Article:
ISAIAH CHAPTER 34.
Judgments upon Idumea.
Isaiah is rightly called the evangelist of the Old Testament. Throughout his book of prophecies he refers to conditions as they would obtain in the time of the Messiah. In chapters 34 and 35 also, which form the conclusion of the first half of his book, he makes use of New Testament ideas and pictures. For this reason these chapters, at the same time, strike the introductory chords to the great Book of Consolations, chap. 40-66.
INTRODUCTORY PROCLAMATION. — V. 1. Come near, ye nations, to hear, and hearken, ye people! the prophet’s proclamation being so great and momentous that he summons all nations to give attention. Let the earth hear and all that is therein, all creatures being concerned in this weighty announcement; the world, the entire circle of time inhabited globe, and all things that come forth of it. The invitation is like Ezek. 6, 3; Dent. 32, 1; Ps. 50, 4; Micah 6, 1.2. V.2. For the indignation of the Lord is upon all nations, His is a great wrath, which will result in punishment upon all His enemies, and His fury upon all their armies, upon which they, in the excess of their insolence, rely; He hath utterly destroyed them, doomed them, by a solemn curse, to destruction, He hath delivered them to the slaughter, appointed them to be slain. V. 3. Their slain also shall be cast out, left to lie unburied, and their stink, the odor of decay, shall come up out of their carcasses, and the mountains shall be melted with their blood, washed away as by a mighty torrent. Cp. Matt. 24, 29; 2 Pet. 3, 7. 10. 12; Rev. 6, 13. 14. V.4. And all the host of heaven, all the stars and heavenly bodies, shall be dissolved, and the heavens shall be rolled together as a scroll, in the manner in which parchment-rolls were formerly rolled together; and all their host shall fall down, as the firmament of the heavens passes away, as the leaf falleth off from the vine, upon its fading in the autumn, and as a falling fig from the fig-tree, immature and useless. The prophet clearly has in mind the final dissolution of the universe, the end of the present dispensation, for which reason Peter makes use of the same picture in describing the end of the world, 2 Pet. 3,10-1-2.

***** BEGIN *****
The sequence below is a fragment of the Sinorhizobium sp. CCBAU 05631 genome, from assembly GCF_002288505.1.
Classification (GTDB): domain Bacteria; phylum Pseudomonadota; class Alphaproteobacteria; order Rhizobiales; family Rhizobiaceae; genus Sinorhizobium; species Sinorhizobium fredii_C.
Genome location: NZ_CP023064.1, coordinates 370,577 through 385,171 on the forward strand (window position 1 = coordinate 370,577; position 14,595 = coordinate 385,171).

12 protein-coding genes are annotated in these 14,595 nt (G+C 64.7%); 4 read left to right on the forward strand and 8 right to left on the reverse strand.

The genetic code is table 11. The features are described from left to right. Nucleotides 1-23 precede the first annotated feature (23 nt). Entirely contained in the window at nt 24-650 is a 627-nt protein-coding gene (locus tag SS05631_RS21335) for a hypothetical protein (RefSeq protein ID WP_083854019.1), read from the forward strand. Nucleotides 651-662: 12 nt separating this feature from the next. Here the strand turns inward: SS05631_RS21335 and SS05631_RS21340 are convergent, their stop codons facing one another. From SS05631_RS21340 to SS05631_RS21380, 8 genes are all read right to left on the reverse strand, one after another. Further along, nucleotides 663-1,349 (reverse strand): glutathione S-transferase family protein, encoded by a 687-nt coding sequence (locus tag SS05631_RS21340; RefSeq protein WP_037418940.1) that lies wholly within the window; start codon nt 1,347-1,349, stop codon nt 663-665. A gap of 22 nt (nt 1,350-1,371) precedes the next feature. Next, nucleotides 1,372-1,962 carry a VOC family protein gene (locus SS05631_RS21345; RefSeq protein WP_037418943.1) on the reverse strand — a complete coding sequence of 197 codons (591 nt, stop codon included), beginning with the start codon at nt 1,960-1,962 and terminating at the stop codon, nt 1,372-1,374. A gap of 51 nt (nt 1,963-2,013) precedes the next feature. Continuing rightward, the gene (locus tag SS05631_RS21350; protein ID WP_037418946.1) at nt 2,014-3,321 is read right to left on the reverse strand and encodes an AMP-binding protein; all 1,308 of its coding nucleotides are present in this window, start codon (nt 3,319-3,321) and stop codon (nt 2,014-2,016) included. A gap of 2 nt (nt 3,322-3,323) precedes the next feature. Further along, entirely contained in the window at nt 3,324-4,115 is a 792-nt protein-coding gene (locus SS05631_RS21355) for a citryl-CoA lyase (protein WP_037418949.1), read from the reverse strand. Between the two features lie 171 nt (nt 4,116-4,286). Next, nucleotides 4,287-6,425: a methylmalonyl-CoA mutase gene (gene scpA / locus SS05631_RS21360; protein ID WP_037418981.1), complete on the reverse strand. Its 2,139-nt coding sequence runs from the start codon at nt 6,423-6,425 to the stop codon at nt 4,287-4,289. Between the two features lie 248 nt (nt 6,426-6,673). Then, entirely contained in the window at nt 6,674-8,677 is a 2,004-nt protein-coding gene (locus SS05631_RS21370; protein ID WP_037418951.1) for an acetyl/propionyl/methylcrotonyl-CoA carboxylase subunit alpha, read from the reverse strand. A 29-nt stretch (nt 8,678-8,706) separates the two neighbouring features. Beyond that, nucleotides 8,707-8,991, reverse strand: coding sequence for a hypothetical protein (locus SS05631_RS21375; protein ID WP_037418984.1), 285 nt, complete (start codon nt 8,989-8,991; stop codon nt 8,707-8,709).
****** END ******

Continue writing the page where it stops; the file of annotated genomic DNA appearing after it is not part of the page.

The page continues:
IDUMEA AS A TYPE OF HOSTILITY AGAINST God. — V. 5. For My sword shall be bathed in heaven, intoxicated, as it were, as it prepares to execute His punishment; behold, it shall come down upon Idumea, as in a drunken frenzy, and upon the people of My curse, those doomed to experience His condemnation, to judgment. The Lord has an unparalleled slaughter and sacrifice in mind, to be carried out upon Edom, the apostate brother nation of Israel, and upon all those who followed Edom in his enmity against the chosen of the Lord. V. 6. The sword of the Lord is filled with blood, glutted with heavy slaughter; it is made fat with fatness, as it engages in bringing sacrifice, and with the blood of lambs and goats, with the fat of the kidneys of rams, those parts being named which were especially devoted to God in the sacrifices, 2 Sam. 1,22; for the Lord hath a sacrifice in Bozrah, the capital of Auranitis, east of Jordan, for thus far Edom had extended its dominion at that time, and a great slaughter in the land of Idumea, whose territory extended from the southern end of the Dead Sea to the Elanitic Gulf. V. 7. And the unicorns, the Asiatic buffaloes, shall come down with them, and the bullocks with the bulls, representing the sacrificial animals of the herds, the powerful men in Edom to be slain with the ordinary people; and their land shall be soaked with blood and their dust made fat with fatness, the entire country, as it were, glutted, drunken with the great amount of blood and fat of the slain. V. 8. For it is the day of the Lord’s vengeance and the year of recompenses for the controversy of Zion, the time when Jehovah will retaliate on those who have contended with Zion, in order to give justice to Zion, the people of His choice. Cp. chap. 43, 4; Deut. 32, 35. 41. V. 9. And the streams thereof, of Idumea, shall be turned into pitch, in agreement with the volcanic and sulphurous character of the country near the Dead Sea, and the dust thereof into brimstone, which is still found in large quantities in that neighborhood, and the land thereof shall become burning pitch, a place where a fearful fire would rage. V. 10. It shall not be quenched night nor day, the smoke thereof shall go up forever; from generation to generation it shall lie waste, as the result of the terrible volcanic upheavals by which its fertility was destroyed; none shall pass through it forever and ever. The first act of the final destruction is shown in the fact that to this day one may travel for days through former Idumea without finding one inhabited city, and the final act will come with the fire of eternity. Cp. Rev. 14, 11; 18, 18; 19,3. V. 11. But the cormorant, the pelican, and the bittern, the porcupine, shall possess it; the owl also and the raven shall dwell in it, the description of the desolation wrought agreeing with that in other parts of the prophets, chap. 13, 20-22; 14, 23; Zeph. 2,14; and He, Jehovah, shall stretch out upon it the line of confusion, His measuring-line being used with deliberate’ intent in working ruin, and the stones, the weights at the end of the plumb-lines, of emptiness, resulting in utter destruction. With the same rigorous exactness which marks the carpenter’s construction the Lord carries out His program of destruction, thus reducing Edom to a state of desolation. V. 12. They shall call the nobles thereof to the kingdom, but none shall be there, literally, “As to her nobles, there are none there that call out a monarchy,” that is, none are left to elect a new king or to succeed to the throne, and all her princes shall be nothing, none being there, none could be elected by the nobility to assume the power of a reigning monarch. V. 13. And thorns shall come up in her palaces, growing up in the midst of their ruins, nettles and brambles in the fortresses thereof, where formerly magnificent castles stood; and it shall be an habitation of dragons, wild cats or dogs, and a court for owls, a place where ostriches will find their food. V. 14. The wild beasts of the desert shall also meet with the wild beasts of the island, the marten rivaling the jackal in his attempts to find food, and the satyr, spirit of the desert, shall cry to his fellow; the screech-owl, a night-specter believed to be dwelling in the wilderness, also shall rest there and find for herself a place of rest, for this evil spirit felt at home in the midst of desolation. V. 15. There shall the great owl, rather, the arrow-snake, make her nest, and lay, and hatch, and gather under her shadow, cherishing her young in the shadow of the ruins; there shall the vultures also be gathered, every one with her mate. In short, all the animal dwellers of the wilderness, whose shaggy appearance by day and whose melancholy cries by night made them objects inspiring fear and superstition, would be found in the desolate wastes of the former rich Idumean cities. Moreover, the people who would then compare prophecy and fulfillment would find that they agree most exactly. V. 10. Seek ye out of the Book of the Lord, the prophecies as preserved by the command of Jehovah, who inspired them, and read, such searching being commanded to this day; no one of these shall fail, every point brought out in the prophecy would find its fulfillment, none shall want her mate, the corresponding prediction; for My mouth, it hath commanded, and His spirit, His breath, as God inspired his servants to write, it hath gathered them, so that the prophecy came to pass literally. V. 17. And He, Jehovah, hath cast the lot for them, for all the wild beasts of the desert, and His hand hath divided it unto them by line, distributed it to them, given it to them for a possession; they shall possess it forever, from generation to generation shall they dwell therein, these doleful creatures occupying the. land which had been the pride of Edom. Thus Jehovah ever is the Protector of His children over against all enemies.